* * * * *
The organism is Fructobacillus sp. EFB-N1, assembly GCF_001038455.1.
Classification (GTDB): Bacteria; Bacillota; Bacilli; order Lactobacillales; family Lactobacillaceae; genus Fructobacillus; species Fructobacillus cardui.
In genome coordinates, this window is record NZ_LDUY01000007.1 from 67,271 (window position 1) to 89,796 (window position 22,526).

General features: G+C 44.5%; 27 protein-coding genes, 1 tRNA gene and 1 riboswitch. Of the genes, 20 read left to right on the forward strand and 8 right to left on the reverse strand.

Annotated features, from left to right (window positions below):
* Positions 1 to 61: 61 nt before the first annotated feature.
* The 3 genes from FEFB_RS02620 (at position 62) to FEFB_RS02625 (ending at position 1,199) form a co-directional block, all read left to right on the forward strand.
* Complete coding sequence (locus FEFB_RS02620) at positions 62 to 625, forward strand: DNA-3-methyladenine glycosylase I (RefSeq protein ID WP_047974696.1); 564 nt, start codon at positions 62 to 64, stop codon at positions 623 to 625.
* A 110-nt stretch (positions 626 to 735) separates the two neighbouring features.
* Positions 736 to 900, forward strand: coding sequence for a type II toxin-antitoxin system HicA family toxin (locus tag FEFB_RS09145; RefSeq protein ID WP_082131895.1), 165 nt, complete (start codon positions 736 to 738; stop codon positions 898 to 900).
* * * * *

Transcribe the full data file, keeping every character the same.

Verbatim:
The organism is Fructobacillus sp. EFB-N1, assembly GCF_001038455.1.
Classification (GTDB): Bacteria; Bacillota; Bacilli; order Lactobacillales; family Lactobacillaceae; genus Fructobacillus; species Fructobacillus cardui.
In genome coordinates, this window is record NZ_LDUY01000007.1 from 67,271 (window position 1) to 89,796 (window position 22,526).

General features: G+C 44.5%; 27 protein-coding genes, 1 tRNA gene and 1 riboswitch. Of the genes, 20 read left to right on the forward strand and 8 right to left on the reverse strand.

Annotated features, from left to right (window positions below):
* Positions 1 to 61: 61 nt before the first annotated feature.
* The 3 genes from FEFB_RS02620 (at position 62) to FEFB_RS02625 (ending at position 1,199) form a co-directional block, all read left to right on the forward strand.
* Complete coding sequence (locus FEFB_RS02620) at positions 62 to 625, forward strand: DNA-3-methyladenine glycosylase I (RefSeq protein ID WP_047974696.1); 564 nt, start codon at positions 62 to 64, stop codon at positions 623 to 625.
* A 110-nt stretch (positions 626 to 735) separates the two neighbouring features.
* Positions 736 to 900, forward strand: coding sequence for a type II toxin-antitoxin system HicA family toxin (locus tag FEFB_RS09145; RefSeq protein ID WP_082131895.1), 165 nt, complete (start codon positions 736 to 738; stop codon positions 898 to 900).